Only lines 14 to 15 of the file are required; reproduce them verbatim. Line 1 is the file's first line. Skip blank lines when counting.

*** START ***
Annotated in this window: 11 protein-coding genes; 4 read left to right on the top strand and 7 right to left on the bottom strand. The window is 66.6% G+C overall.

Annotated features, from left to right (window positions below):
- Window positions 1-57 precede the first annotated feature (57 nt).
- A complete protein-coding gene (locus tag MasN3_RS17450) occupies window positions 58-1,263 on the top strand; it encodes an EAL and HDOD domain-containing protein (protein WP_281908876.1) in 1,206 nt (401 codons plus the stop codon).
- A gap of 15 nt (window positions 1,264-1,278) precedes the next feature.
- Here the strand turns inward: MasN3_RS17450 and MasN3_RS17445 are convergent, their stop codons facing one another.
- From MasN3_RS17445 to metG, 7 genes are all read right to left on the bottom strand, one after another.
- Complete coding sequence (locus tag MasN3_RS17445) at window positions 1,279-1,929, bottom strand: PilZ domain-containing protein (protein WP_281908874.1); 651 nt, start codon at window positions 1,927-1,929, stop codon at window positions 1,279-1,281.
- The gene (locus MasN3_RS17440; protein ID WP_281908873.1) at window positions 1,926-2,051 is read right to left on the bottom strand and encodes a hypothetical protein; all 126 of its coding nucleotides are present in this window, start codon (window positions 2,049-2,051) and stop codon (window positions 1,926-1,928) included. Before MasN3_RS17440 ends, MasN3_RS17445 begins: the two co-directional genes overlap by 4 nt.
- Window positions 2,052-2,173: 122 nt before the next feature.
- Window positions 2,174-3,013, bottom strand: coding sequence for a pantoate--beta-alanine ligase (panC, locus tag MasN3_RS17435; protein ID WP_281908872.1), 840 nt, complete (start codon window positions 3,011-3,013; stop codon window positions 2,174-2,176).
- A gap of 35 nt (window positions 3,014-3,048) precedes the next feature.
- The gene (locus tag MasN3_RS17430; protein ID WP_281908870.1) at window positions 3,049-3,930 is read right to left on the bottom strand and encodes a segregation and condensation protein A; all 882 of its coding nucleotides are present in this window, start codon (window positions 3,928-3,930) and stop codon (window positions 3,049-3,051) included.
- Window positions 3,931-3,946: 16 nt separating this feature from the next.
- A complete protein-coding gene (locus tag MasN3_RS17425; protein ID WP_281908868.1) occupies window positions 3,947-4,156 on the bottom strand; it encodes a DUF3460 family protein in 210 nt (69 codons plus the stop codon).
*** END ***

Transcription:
- Window positions 3,931-3,946: 16 nt separating this feature from the next.
- A complete protein-coding gene (locus tag MasN3_RS17425; protein ID WP_281908868.1) occupies window positions 3,947-4,156 on the bottom strand; it encodes a DUF3460 family protein in 210 nt (69 codons plus the stop codon).